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A free floating commentary on culture, politics, economics, and religion based on a passionate commitment to the truth and a desire graciously to refute that which is contrary to it….
"He must hold firm to the sure word as taught, so that he may be able to give instruction in sound doctrine and also to confute those who contradict it."
--Titus 1:9, Revised Standard Version
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The Anglican Church in Gambella was begun by refugees who planted church communities in refugee camps. Since then, the church has grown at an astonishing rate and there are now church communities in local villages among several tribes.
Although there are 70 church communities, there are only 20 church buildings. These building are traditional structures made of mud walls, and thatch roofs. A few have only plastic tarpaulins as a roof, a few have upgraded to having tin roofs and stone and cement foundations. Those without a church building meet under a tree, braving the scorching sun in the dry season, and heavy rain during the wet season.
In 2012 most of the church buildings were destroyed by floods in an especially devastating rainy season. Many of the destroyed buildings have been re-built or partially re-built, but this work has depleted the available funds.
The need for buildings for church communities is acute ...
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The growing Church in Gambella, Ethiopia, "overwhelmed by poverty, natural disasters, and tribal conflicts", is in need of support, according to Bishop Mouneer Anis.
The Most Revd Mouneer Anis is Bishop of the Anglican Diocese of Egypt with North Africa and the Horn of Africa, as well as Primate of The Episcopal Church in Jerusalem & The Middle East.
Read it all and also read and enjoy the pictures there.
Filed under: * Anglican - Episcopal Anglican Provinces The Episcopal Church of Jerusalem and the Middle East * Christian Life / Church Life Parish Ministry Stewardship * International News & Commentary Africa Ethiopia
When Bishop Grant LeMarquand arrives in his new diocese this summer, he won't live in a mansion, receive a regular salary or have steady access to electricity.
The longtime professor of missions at Trinity School for Ministry in Ambridge will be the Anglican bishop based in Ethiopia with responsibility for that country as well as Somalia, Eritrea and Djibouti. That is among the most desperate and dangerous regions of the world.
"Some of those places are very dangerous. All of them are places of great need," said Bishop LeMarquand, 57, a priest of the Anglican Church of Canada until his consecration for the Episcopal/Anglican Diocese of Egypt with North Africa and the Horn of Africa last month in Egypt.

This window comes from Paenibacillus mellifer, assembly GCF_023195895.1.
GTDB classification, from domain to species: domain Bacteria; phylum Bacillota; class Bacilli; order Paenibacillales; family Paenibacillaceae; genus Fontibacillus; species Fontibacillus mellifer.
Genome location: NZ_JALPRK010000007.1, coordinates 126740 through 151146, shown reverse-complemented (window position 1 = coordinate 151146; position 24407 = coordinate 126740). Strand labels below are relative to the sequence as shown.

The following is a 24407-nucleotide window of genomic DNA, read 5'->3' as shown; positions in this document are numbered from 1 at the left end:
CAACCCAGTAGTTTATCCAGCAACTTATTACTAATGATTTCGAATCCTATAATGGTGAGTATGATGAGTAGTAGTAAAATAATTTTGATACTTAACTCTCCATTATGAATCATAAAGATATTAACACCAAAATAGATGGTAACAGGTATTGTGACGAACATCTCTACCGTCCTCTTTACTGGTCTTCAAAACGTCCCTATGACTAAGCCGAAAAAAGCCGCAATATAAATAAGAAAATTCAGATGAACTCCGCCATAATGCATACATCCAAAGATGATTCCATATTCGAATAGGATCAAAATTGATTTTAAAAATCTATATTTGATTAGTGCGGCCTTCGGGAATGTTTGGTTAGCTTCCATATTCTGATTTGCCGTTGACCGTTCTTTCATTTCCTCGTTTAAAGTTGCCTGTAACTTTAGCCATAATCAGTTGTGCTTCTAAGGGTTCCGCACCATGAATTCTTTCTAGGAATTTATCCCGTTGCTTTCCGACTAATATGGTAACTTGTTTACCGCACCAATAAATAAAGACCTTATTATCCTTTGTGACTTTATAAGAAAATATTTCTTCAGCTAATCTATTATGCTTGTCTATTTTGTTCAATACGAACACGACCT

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Filed under: * Anglican - Episcopal Anglican Provinces The Episcopal Church of Jerusalem and the Middle East * Christian Life / Church Life Missions * International News & Commentary Africa Ethiopia
Thirty-five Ethiopian Christians, 29 of them women, face deportation from Saudi Arabia for "illicit mingling" after police raided a private prayer gathering, Human Rights Watch said on Monday.
The New York-based watchdog said the women were subjected to "unwarranted strip search," while the men were beaten and insulted as "unbelievers".
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Filed under: * Culture-Watch Law & Legal Issues Religion & Culture * Economics, Politics Foreign Relations Politics in General * International News & Commentary Africa Ethiopia Middle East Saudi Arabia
Podo is grotesque. In severe cases, the victim's feet appear to be turning into cauliflower—horrible, rotting cauliflower—or something that grows under a rock in 20 feet of water. These are nightmare feet, seeming to bubble and melt, producing unbearable odors.
An estimated one million Ethiopians suffer from podo, as do perhaps three million more, mostly Africans. In affected areas—typically mountains with red volcanic soil—1 out of every 20 people have it. A village of 2,000 will have 100 victims, permanently disabled. In certain areas of Ethiopia, the podo infection rate surpasses that of HIV/AIDS.
Though prevalent and severe, the disease was not identified until 35 years ago. Doctors had been diagnosing the symptoms as infectious elephantiasis until a Christian doctor named Ewart Price realized that the diagnosis didn't fit.
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Widely celebrated for its coffee and long-distance runners, but notorious for its extreme poverty, Ethiopia is the only sub-Saharan nation with a Christian culture dating to the earliest days of the church – a little known fact that it shares with Eritrea, its former province and northern neighbor. About 50 percent of Ethiopia’s estimated 77 million people belong to the Ethiopian Orthodox Church, a dominant force that, with Ethiopia’s monarchy, had defined this ancient land and its people for more than 16 centuries.
But the entrenched church is losing ground to a burgeoning Sunni Muslim population in the country’s south and southwest – who now account for almost half of the nation’s people – and to successful proselytizing efforts among the Orthodox by evangelical Christians from the West.
Some 500 years ago Ethiopia’s distinctive Orthodox Christian community faced the Counter Reformation zeal of the Jesuits, who worked to restore full communion between the Roman Catholic and Ethiopian Orthodox churches. The Jesuits failed and Ethiopia slipped into civil war. Once the dust settled, hundreds of Catholic missionaries were expelled or put to death. Europeans were forbidden to enter this “African Zion,” which, more than any other factor, preserved Ethiopia’s independence during Europe’s empire-building land grab centuries later.
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